A criticism I have with the film version is that some of dance sequences, as impressive as they are, run a little long and should have been cut down for the medium of film. But despite this, one of my favorite scenes is a dance number: the Sea Ballet scene with Susan Luckey as Louise.

Jasmine also enjoyed Carousel but we had to stop it halfway through because her mom told her that American Horror Story was on. She regretted this because in her opinion the premise of this season of AHS is stupid. Thursday night we finally got to finish the movie.

The Robber Bridegroom


I went into New York City back in April with my mom and my friend Jasmine and we had lunch at a Ruby Tuesday’s near Time Square. Outside of the restaurant, I saw a poster for an off-Broadway production of a show called The Robber Bridegroom. The title stuck with me and I decided to look it up at some point; I read the Wikipedia article and decided that the story sounded interesting.  Back in August, I searched through Youtube for a video of the show. All I could find were clips of the musical numbers from regional productions. What I did get to see, I liked; I even brought some of the songs off of Itunes.

On Monday, I found a video of the entire show in my Youtube recommended column and my roommate Jasmine and I checked it out that evening. I thought Jasmine, being a fan of country music, might enjoy the show’s catchy bluegrass score. With some chocolate fudge pop tarts, cheez curls, and barbeque chips, we sat down to finally watch the thing.

The Robber Bridegroom is musical written by Alfred Uhry and Robert Waldman which premiered on Broadway in 1975 and ran until 1976 and has since been a staple of regional theaters. The poster I saw in New York was for the off-Broadway revival which opened back in March. What Jasmine and I saw on Youtube was a professionally videotaped production from 1980.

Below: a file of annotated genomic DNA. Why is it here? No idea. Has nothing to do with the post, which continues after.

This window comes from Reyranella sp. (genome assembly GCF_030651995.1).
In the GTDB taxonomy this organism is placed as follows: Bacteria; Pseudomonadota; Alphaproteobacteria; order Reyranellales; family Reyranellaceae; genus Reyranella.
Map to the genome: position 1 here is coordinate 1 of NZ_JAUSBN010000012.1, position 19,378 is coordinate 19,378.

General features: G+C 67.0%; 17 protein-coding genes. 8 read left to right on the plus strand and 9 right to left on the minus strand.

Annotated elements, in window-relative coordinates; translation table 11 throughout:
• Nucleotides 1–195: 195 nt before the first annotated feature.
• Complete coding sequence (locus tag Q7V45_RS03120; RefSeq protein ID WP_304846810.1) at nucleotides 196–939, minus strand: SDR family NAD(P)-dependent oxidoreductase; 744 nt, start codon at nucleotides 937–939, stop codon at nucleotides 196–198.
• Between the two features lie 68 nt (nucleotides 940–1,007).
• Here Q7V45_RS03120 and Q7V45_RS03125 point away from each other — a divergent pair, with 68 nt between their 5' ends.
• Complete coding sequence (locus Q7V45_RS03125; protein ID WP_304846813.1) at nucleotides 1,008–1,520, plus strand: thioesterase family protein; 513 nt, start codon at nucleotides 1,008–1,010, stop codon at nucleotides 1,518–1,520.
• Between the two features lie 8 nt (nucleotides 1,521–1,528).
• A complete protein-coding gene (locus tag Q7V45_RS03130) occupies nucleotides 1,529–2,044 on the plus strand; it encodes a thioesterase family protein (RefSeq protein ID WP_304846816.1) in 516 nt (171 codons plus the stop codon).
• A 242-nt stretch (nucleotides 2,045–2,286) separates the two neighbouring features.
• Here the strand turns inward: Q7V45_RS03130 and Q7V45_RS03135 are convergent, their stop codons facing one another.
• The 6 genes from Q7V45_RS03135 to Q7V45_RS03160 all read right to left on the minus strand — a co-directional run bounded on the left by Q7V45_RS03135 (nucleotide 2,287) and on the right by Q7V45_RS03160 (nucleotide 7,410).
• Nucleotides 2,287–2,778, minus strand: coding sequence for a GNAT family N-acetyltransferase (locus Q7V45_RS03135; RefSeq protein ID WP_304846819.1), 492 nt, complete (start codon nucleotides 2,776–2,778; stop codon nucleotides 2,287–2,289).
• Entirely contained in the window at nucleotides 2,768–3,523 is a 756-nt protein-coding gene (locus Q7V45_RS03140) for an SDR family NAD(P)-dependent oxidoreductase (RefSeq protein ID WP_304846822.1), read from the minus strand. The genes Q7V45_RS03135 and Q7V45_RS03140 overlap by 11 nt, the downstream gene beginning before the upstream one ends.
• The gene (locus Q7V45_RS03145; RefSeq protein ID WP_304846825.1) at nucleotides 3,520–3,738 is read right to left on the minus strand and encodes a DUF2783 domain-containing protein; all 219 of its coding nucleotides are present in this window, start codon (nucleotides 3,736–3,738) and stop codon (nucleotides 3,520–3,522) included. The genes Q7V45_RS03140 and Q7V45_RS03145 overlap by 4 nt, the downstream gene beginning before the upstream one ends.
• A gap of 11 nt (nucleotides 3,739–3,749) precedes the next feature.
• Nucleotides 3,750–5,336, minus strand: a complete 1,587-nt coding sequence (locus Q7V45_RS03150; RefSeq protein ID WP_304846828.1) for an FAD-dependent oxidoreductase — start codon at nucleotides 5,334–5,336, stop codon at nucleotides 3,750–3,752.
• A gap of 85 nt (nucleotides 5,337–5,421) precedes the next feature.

The production we saw was filmed in what appeared to be barn where some of the citizens of the Natchez Trace in Mississippi have gathered to have a square dance and to talk about some of their eccentric ancestors: Jamie Lockhart, a dashing bandit and the titular “Robber Bridegroom”,  Rosamund, a famous beauty and Jamie Lockhart’s love, Clement Musgrove, the wealthiest planter in the area and Rosamund’s father, Salome, Musgrove’s notoriously ugly and vicious second wife, the Harps, a bloodthirsty gang of robbers, and Goat, the village idiot.

The plot proper takes place in the Natchez Trace of the late 18th century and involves Jamie Lockhart, a daring gentleman thief known as The Bandit of the Woods, who is trying to gain the fortune of  Clement Musgrove, the richest man in the territory of Mississippi by marrying his  daughter, Rosamund but falls in love with a beautiful girl in the forest, who he does not know is Rosamund and only knows him as his Bandit of the Woods alter ego. More complications ensue involving Rosamund’s jealous stepmother Salome, the villainous Harp gang, and the a simple minded boy named Goat. The Robber Bridegroom is very much Americana folklore/tall tale with some elements taken from legends and fairytales such as mistaken identity, evil stepmothers, and dashing and noble thieves. The Harp gang, the story’s main antagonists, were inspired by a real life Harp gang, who are credited with being America’s first serial killers: Big Harp, the older of the two Harp brothers, is a talking, decapitated head which is carried around in a chest.

Jasmine and I enjoyed our viewing of The Robber Bridegroom. It’s plot is a bit silly and tall tale-ish but has all of the enjoyment of that genre. The catchy, country score is one of its highlights. Looking this little known gem up on Youtube is definitely worth the time.